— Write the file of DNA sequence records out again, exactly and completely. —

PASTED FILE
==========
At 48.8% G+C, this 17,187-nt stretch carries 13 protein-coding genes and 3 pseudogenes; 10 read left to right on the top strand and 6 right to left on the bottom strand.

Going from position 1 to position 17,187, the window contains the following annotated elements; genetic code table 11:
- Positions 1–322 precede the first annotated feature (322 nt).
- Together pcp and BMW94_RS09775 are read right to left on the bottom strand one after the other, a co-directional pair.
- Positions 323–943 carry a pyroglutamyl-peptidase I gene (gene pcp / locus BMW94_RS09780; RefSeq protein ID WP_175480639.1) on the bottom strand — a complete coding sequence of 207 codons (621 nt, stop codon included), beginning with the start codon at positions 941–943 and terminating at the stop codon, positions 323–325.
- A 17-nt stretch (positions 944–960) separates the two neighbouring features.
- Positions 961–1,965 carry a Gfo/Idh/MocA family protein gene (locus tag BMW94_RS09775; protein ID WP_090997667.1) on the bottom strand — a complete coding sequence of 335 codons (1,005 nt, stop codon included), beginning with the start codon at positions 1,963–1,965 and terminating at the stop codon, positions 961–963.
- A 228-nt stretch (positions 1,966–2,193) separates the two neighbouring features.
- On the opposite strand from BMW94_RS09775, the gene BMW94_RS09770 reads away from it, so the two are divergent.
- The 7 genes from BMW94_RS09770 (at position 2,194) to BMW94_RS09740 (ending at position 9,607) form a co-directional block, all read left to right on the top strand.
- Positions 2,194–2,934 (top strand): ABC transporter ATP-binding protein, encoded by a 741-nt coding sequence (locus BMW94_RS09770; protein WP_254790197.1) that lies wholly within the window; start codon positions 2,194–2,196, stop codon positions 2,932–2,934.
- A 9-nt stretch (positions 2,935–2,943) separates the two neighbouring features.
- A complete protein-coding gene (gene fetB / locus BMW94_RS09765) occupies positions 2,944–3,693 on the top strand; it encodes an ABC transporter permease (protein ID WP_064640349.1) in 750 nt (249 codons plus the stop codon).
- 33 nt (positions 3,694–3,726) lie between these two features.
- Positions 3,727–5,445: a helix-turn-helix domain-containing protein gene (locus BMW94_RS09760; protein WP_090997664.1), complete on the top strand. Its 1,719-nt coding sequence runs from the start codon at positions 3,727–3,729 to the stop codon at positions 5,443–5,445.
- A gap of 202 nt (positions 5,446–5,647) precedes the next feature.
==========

At 48.8% G+C, this 17,187-nt stretch carries 13 protein-coding genes and 3 pseudogenes; 10 read left to right on the top strand and 6 right to left on the bottom strand.

Going from position 1 to position 17,187, the window contains the following annotated elements; genetic code table 11:
- Positions 1–322 precede the first annotated feature (322 nt).
- Together pcp and BMW94_RS09775 are read right to left on the bottom strand one after the other, a co-directional pair.
- Positions 323–943 carry a pyroglutamyl-peptidase I gene (gene pcp / locus BMW94_RS09780; RefSeq protein ID WP_175480639.1) on the bottom strand — a complete coding sequence of 207 codons (621 nt, stop codon included), beginning with the start codon at positions 941–943 and terminating at the stop codon, positions 323–325.
- A 17-nt stretch (positions 944–960) separates the two neighbouring features.
- Positions 961–1,965 carry a Gfo/Idh/MocA family protein gene (locus tag BMW94_RS09775; protein ID WP_090997667.1) on the bottom strand — a complete coding sequence of 335 codons (1,005 nt, stop codon included), beginning with the start codon at positions 1,963–1,965 and terminating at the stop codon, positions 961–963.
- A 228-nt stretch (positions 1,966–2,193) separates the two neighbouring features.
- On the opposite strand from BMW94_RS09775, the gene BMW94_RS09770 reads away from it, so the two are divergent.
- The 7 genes from BMW94_RS09770 (at position 2,194) to BMW94_RS09740 (ending at position 9,607) form a co-directional block, all read left to right on the top strand.
- Positions 2,194–2,934 (top strand): ABC transporter ATP-binding protein, encoded by a 741-nt coding sequence (locus BMW94_RS09770; protein WP_254790197.1) that lies wholly within the window; start codon positions 2,194–2,196, stop codon positions 2,932–2,934.
- A 9-nt stretch (positions 2,935–2,943) separates the two neighbouring features.
- A complete protein-coding gene (gene fetB / locus BMW94_RS09765) occupies positions 2,944–3,693 on the top strand; it encodes an ABC transporter permease (protein ID WP_064640349.1) in 750 nt (249 codons plus the stop codon).
- 33 nt (positions 3,694–3,726) lie between these two features.
- Positions 3,727–5,445: a helix-turn-helix domain-containing protein gene (locus BMW94_RS09760; protein WP_090997664.1), complete on the top strand. Its 1,719-nt coding sequence runs from the start codon at positions 3,727–3,729 to the stop codon at positions 5,443–5,445.
- A gap of 202 nt (positions 5,446–5,647) precedes the next feature.